Indoor Riding Arenas - Page 2
   

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Indoor Riding Arenas

This is a discussion on Indoor Riding Arenas within the Farm Equipment forums, part of the Farm Forum category
  • Indoor riding arena discussion
  • How to build kick walls for a riding arena

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    10-12-2012, 02:05 PM
  #11
Foal
Quote:
Originally Posted by MHFoundation Quarters    
I'm in the hoosier state about 2 hours from the OP. My indoor is metal, it was put up by Farm Builders. It's almost 20 years old now, never had any problems. We've got fully insulated walls that are covered with with osb 12 ft high and the top has the clear corrugated inserts for light, and 16 ft sliding doors on all 4 sides - with the doors open in warm weather it's very airy. It also stays plenty warm in the winter - I ride in under armour leggings & top under jeans and a sweatshirt even in the worst part of winter.
Ummm....I don't know where the "OP" is, or what that is...This is my second winter here, we are about 30 miles north of Indy. Insulation is pricey so I have to consider all things.
     
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    10-12-2012, 02:23 PM
  #12
Yearling
Quote:
Originally Posted by sinodacevera    
Ummm....I don't know where the "OP" is, or what that is...This is my second winter here, we are about 30 miles north of Indy. Insulation is pricey so I have to consider all things.
"OP" means "original poster." So, MHFoundation is about two hours away from you.

Since I'm in Northern Wisconsin where it gets COLD and really snowy, I tend to have blinders on when thinking of indoor riding arenas... an indoor to me is a place to keep the snow, ice, and cold that happens about 9 months out of the year here. My dream arena is a solid building with insulation (and maybe heat!). If I was able to put up an arena, I'd put up a metal pole building. If I couldn't afford insulation at the time, at least I'd have the option of insulating (and possibly heating!) it later on.
     
    10-24-2012, 01:25 AM
  #13
Yearling
I have a clearspan fabric arena. I love it!

Its the same price as a covered metal arena but its cheaper if your going for fully enclosed. All of their claims are true. I was able to ride in 100 degree heat. You don't need lights until its really dark outside and I have less lights then a standard building because the white reflects the light a bit.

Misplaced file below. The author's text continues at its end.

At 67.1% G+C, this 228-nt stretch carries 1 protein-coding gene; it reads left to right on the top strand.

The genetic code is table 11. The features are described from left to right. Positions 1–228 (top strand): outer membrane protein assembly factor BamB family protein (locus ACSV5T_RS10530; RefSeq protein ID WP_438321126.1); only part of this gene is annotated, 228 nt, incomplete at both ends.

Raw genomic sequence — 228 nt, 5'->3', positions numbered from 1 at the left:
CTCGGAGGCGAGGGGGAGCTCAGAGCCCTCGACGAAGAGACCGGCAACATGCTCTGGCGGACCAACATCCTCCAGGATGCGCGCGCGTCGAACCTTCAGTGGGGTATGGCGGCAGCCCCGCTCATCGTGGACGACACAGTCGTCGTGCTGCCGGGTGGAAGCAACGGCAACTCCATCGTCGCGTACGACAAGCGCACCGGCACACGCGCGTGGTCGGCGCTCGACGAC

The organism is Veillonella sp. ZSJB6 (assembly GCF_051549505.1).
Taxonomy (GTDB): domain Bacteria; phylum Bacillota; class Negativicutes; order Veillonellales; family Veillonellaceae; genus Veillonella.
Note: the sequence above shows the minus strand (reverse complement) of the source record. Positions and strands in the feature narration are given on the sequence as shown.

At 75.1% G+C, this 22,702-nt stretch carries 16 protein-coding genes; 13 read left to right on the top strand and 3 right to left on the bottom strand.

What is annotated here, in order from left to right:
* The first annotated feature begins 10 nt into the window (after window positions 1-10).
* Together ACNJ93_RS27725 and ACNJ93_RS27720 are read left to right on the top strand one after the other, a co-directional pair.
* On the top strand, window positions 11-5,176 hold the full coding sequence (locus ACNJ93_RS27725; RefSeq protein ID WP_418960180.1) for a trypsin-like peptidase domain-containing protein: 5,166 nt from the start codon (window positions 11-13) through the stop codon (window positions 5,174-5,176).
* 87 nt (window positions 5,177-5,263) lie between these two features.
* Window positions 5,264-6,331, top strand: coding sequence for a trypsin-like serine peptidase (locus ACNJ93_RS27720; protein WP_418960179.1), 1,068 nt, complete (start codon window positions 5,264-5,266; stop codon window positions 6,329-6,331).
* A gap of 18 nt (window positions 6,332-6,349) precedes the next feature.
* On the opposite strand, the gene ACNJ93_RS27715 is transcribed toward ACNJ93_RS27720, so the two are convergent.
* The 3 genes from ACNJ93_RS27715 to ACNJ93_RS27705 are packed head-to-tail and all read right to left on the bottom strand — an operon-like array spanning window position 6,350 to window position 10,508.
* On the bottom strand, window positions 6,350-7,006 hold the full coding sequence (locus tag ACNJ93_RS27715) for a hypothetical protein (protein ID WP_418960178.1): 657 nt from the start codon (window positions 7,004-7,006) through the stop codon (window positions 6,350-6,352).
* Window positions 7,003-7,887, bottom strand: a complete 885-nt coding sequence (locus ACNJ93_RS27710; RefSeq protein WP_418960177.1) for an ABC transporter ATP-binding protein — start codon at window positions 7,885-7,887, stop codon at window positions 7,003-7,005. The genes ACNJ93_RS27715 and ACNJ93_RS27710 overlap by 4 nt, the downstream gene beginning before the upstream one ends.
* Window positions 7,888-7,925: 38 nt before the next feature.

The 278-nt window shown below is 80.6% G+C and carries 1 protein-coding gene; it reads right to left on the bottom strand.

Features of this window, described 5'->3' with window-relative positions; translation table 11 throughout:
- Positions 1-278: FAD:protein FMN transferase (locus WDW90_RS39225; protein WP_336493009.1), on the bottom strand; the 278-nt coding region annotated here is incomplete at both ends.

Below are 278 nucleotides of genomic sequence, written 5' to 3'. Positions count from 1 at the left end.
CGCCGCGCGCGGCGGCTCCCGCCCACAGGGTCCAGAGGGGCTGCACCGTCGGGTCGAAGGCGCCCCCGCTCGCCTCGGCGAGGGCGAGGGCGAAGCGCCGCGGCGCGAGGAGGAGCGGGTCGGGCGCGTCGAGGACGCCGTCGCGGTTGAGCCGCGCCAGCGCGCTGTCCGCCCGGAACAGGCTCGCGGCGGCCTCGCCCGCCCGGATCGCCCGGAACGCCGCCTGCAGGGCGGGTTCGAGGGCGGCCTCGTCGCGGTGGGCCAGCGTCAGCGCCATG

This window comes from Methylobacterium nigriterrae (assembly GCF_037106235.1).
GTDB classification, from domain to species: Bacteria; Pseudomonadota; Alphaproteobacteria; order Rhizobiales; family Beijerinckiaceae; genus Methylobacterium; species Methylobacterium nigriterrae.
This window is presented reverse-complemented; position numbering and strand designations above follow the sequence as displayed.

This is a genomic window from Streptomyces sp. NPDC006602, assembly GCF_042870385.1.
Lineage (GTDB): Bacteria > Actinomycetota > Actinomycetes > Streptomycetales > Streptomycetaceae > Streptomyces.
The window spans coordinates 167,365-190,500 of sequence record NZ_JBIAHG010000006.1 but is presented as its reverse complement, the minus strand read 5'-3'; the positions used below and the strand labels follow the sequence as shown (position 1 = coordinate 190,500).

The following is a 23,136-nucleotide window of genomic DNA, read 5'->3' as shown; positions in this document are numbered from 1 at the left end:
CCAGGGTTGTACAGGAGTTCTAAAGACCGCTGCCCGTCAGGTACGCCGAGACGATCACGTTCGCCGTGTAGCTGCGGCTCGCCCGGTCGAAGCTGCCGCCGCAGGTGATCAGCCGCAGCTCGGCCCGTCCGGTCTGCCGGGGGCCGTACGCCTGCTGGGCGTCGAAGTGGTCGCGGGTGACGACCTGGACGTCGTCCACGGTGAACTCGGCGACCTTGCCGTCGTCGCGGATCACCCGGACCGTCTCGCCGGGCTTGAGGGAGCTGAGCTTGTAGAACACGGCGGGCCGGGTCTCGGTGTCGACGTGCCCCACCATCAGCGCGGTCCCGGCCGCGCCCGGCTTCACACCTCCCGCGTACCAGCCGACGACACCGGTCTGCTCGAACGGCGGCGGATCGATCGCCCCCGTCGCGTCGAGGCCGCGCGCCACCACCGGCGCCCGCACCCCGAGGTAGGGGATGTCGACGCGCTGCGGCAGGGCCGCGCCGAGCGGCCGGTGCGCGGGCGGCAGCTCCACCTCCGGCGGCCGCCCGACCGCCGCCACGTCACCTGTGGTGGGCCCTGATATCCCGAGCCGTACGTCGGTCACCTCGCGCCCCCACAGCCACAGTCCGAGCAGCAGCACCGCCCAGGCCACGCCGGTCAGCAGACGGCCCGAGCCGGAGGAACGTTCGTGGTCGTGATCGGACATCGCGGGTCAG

I don't see how snow would even stick to the building but I think you'll have that issue with all arenas.
     
    10-24-2012, 09:54 AM
  #14
Foal
I don't know about the purchase price of fabric tension buildings, but I've boarded at two barns with them. I don't like them. I plan to purchase property and build a barn/indoor in about 5-7 years, and I definitely won't be building a tension fabric indoor arena.

My experience with them is...
PROS-
Very light in the day time, you definitely don't need lights on.
Cool in the summer.

CONS-
I found them very loud in the wind.
They seem to hold more dust than a metal building.
One barn I was at had numerous tears in the shell, which where not repaired.
COLD in the winter.

The snow does stick to the roof and sides of the building, and it can be very tramatic for horses, especially because you can see the snow, and see it falling. When this happens, it's very loud, like a million zippers on a stereo system.




Just a thought, you could always do a steel arena with just the shell and lights, I've ridden in a lot of arenas done that way, instead of insulating them. It keeps the wind chill out, and a lot warmer in the arena than a simple tension fabric building. If you do decide to price them out, look for buildings from the closeout section, or for buildings that where ordered but not paid for. Sometimes you can find really good deals!
     
    10-24-2012, 10:11 AM
  #15
Trained
Yup-I also have boarded in 2 places with them. I do like the lightness of them, but the snow is MUCH scarier than a metal arena, because of the shadows and sounds. (Ice is the same way, since we seemed to have more of that when I lived in IN briefly). I would also say that without fans they can be really hot in summer....